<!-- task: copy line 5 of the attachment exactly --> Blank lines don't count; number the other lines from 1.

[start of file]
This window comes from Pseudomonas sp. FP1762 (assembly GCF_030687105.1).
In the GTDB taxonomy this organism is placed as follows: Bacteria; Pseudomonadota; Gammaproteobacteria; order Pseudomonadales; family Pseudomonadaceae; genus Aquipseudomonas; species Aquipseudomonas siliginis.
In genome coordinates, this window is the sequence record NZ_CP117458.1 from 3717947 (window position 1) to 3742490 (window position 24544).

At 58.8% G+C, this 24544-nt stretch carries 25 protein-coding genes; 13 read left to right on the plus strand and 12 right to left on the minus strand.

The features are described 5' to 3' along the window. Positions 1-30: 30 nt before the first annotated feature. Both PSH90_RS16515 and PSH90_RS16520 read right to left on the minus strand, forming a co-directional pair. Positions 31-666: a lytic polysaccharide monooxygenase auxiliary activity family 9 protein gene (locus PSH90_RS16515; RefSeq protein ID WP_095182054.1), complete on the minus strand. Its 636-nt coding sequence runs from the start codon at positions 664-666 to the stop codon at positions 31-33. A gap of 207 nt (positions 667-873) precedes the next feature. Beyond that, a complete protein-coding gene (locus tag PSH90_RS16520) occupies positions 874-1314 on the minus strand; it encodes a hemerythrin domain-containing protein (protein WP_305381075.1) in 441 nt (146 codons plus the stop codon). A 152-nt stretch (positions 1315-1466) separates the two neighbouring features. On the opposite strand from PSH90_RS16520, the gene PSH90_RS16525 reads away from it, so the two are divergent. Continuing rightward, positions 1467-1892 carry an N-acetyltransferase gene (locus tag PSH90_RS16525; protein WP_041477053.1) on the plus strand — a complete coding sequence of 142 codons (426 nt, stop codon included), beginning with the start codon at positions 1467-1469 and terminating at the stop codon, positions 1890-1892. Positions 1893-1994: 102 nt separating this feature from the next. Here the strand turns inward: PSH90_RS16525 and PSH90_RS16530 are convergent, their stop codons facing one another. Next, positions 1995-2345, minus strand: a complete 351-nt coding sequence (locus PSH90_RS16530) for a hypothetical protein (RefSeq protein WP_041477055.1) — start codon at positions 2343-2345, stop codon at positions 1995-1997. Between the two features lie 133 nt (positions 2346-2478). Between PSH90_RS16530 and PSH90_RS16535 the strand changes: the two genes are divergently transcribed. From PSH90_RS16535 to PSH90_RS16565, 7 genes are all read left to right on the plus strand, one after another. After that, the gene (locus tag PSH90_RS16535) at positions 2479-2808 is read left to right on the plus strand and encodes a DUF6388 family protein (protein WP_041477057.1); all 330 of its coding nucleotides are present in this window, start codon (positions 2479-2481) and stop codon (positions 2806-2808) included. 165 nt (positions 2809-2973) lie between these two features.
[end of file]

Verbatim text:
The features are described 5' to 3' along the window. Positions 1-30: 30 nt before the first annotated feature. Both PSH90_RS16515 and PSH90_RS16520 read right to left on the minus strand, forming a co-directional pair. Positions 31-666: a lytic polysaccharide monooxygenase auxiliary activity family 9 protein gene (locus PSH90_RS16515; RefSeq protein ID WP_095182054.1), complete on the minus strand. Its 636-nt coding sequence runs from the start codon at positions 664-666 to the stop codon at positions 31-33. A gap of 207 nt (positions 667-873) precedes the next feature. Beyond that, a complete protein-coding gene (locus tag PSH90_RS16520) occupies positions 874-1314 on the minus strand; it encodes a hemerythrin domain-containing protein (protein WP_305381075.1) in 441 nt (146 codons plus the stop codon). A 152-nt stretch (positions 1315-1466) separates the two neighbouring features. On the opposite strand from PSH90_RS16520, the gene PSH90_RS16525 reads away from it, so the two are divergent. Continuing rightward, positions 1467-1892 carry an N-acetyltransferase gene (locus tag PSH90_RS16525; protein WP_041477053.1) on the plus strand — a complete coding sequence of 142 codons (426 nt, stop codon included), beginning with the start codon at positions 1467-1469 and terminating at the stop codon, positions 1890-1892. Positions 1893-1994: 102 nt separating this feature from the next. Here the strand turns inward: PSH90_RS16525 and PSH90_RS16530 are convergent, their stop codons facing one another. Next, positions 1995-2345, minus strand: a complete 351-nt coding sequence (locus PSH90_RS16530) for a hypothetical protein (RefSeq protein WP_041477055.1) — start codon at positions 2343-2345, stop codon at positions 1995-1997. Between the two features lie 133 nt (positions 2346-2478). Between PSH90_RS16530 and PSH90_RS16535 the strand changes: the two genes are divergently transcribed. From PSH90_RS16535 to PSH90_RS16565, 7 genes are all read left to right on the plus strand, one after another. After that, the gene (locus tag PSH90_RS16535) at positions 2479-2808 is read left to right on the plus strand and encodes a DUF6388 family protein (protein WP_041477057.1); all 330 of its coding nucleotides are present in this window, start codon (positions 2479-2481) and stop codon (positions 2806-2808) included. 165 nt (positions 2809-2973) lie between these two features.